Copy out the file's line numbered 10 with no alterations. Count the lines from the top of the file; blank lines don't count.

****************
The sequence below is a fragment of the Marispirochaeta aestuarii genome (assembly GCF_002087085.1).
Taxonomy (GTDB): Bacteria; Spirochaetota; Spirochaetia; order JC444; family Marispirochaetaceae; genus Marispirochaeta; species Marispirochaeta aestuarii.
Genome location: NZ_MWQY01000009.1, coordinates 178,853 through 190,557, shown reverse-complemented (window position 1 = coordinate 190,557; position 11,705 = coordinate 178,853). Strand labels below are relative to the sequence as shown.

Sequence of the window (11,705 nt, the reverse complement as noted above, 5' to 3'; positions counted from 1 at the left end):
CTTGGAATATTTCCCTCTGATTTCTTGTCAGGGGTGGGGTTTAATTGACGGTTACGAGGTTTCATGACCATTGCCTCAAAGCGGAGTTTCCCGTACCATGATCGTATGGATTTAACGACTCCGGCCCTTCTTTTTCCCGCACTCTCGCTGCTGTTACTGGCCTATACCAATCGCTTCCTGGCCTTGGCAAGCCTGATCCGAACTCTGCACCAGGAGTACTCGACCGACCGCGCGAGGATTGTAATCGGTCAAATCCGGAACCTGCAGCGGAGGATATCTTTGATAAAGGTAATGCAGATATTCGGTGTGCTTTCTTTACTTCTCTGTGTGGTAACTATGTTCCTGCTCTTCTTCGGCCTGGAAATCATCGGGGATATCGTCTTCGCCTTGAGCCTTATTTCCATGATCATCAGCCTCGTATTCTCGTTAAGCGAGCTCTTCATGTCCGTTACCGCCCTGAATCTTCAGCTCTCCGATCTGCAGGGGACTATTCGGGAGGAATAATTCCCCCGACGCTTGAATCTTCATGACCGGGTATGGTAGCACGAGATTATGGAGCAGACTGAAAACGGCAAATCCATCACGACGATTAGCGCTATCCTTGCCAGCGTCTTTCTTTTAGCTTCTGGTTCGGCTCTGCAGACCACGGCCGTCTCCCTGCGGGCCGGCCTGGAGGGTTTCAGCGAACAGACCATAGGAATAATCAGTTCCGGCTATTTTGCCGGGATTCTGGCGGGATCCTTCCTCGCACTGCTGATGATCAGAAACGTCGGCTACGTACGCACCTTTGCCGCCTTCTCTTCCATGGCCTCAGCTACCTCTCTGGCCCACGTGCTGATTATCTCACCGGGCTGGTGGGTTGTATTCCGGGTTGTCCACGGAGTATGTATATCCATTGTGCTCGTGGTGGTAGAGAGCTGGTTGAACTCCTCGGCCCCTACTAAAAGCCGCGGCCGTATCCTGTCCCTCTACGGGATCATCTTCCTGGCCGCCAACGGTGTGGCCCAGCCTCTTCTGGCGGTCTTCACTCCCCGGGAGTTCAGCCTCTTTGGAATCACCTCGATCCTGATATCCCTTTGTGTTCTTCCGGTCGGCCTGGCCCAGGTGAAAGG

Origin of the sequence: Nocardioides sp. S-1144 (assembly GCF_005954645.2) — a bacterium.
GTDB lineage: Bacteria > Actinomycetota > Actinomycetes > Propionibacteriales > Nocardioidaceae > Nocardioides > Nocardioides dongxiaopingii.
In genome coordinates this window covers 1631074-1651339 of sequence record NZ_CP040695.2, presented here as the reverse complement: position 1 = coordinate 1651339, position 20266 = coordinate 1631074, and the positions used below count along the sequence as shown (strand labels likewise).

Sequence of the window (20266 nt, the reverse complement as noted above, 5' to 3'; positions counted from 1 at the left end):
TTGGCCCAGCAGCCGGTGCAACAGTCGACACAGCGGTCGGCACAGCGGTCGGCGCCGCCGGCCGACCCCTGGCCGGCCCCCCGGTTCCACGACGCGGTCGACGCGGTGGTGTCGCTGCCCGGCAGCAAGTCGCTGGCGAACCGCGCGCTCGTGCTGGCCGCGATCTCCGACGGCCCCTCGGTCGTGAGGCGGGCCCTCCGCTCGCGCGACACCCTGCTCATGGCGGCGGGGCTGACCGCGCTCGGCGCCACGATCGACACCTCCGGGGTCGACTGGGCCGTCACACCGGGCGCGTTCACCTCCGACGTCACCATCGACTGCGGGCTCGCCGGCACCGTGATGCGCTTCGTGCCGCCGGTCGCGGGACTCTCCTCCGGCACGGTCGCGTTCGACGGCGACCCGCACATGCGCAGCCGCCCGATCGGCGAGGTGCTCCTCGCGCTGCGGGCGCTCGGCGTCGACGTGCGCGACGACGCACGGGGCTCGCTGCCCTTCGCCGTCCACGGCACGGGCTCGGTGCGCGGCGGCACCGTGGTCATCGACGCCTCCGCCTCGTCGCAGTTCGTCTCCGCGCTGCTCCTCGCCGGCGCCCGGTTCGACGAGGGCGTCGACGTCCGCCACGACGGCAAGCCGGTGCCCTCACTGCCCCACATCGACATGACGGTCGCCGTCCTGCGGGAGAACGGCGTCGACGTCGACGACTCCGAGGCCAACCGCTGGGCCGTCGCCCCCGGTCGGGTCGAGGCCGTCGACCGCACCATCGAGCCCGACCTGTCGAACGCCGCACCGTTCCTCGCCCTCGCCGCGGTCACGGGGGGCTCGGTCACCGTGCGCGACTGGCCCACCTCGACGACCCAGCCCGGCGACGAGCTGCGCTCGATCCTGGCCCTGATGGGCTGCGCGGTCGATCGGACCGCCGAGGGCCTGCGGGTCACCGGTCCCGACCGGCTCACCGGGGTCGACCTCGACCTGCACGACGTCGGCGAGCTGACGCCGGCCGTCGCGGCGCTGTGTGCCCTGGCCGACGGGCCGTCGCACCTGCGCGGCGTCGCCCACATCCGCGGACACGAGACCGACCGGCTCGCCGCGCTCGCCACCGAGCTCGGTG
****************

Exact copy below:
TTGGCCCAGCAGCCGGTGCAACAGTCGACACAGCGGTCGGCACAGCGGTCGGCGCCGCCGGCCGACCCCTGGCCGGCCCCCCGGTTCCACGACGCGGTCGACGCGGTGGTGTCGCTGCCCGGCAGCAAGTCGCTGGCGAACCGCGCGCTCGTGCTGGCCGCGATCTCCGACGGCCCCTCGGTCGTGAGGCGGGCCCTCCGCTCGCGCGACACCCTGCTCATGGCGGCGGGGCTGACCGCGCTCGGCGCCACGATCGACACCTCCGGGGTCGACTGGGCCGTCACACCGGGCGCGTTCACCTCCGACGTCACCATCGACTGCGGGCTCGCCGGCACCGTGATGCGCTTCGTGCCGCCGGTCGCGGGACTCTCCTCCGGCACGGTCGCGTTCGACGGCGACCCGCACATGCGCAGCCGCCCGATCGGCGAGGTGCTCCTCGCGCTGCGGGCGCTCGGCGTCGACGTGCGCGACGACGCACGGGGCTCGCTGCCCTTCGCCGTCCACGGCACGGGCTCGGTGCGCGGCGGCACCGTGGTCATCGACGCCTCCGCCTCGTCGCAGTTCGTCTCCGCGCTGCTCCTCGCCGGCGCCCGGTTCGACGAGGGCGTCGACGTCCGCCACGACGGCAAGCCGGTGCCCTCACTGCCCCACATCGACATGACGGTCGCCGTCCTGCGGGAGAACGGCGTCGACGTCGACGACTCCGAGGCCAACCGCTGGGCCGTCGCCCCCGGTCGGGTCGAGGCCGTCGACCGCACCATCGAGCCCGACCTGTCGAACGCCGCACCGTTCCTCGCCCTCGCCGCGGTCACGGGGGGCTCGGTCACCGTGCGCGACTGGCCCACCTCGACGACCCAGCCCGGCGACGAGCTGCGCTCGATCCTGGCCCTGATGGGCTGCGCGGTCGATCGGACCGCCGAGGGCCTGCGGGTCACCGGTCCCGACCGGCTCACCGGGGTCGACCTCGACCTGCACGACGTCGGCGAGCTGACGCCGGCCGTCGCGGCGCTGTGTGCCCTGGCCGACGGGCCGTCGCACCTGCGCGGCGTCGCCCACATCCGCGGACACGAGACCGACCGGCTCGCCGCGCTCGCCACCGAGCTCGGTG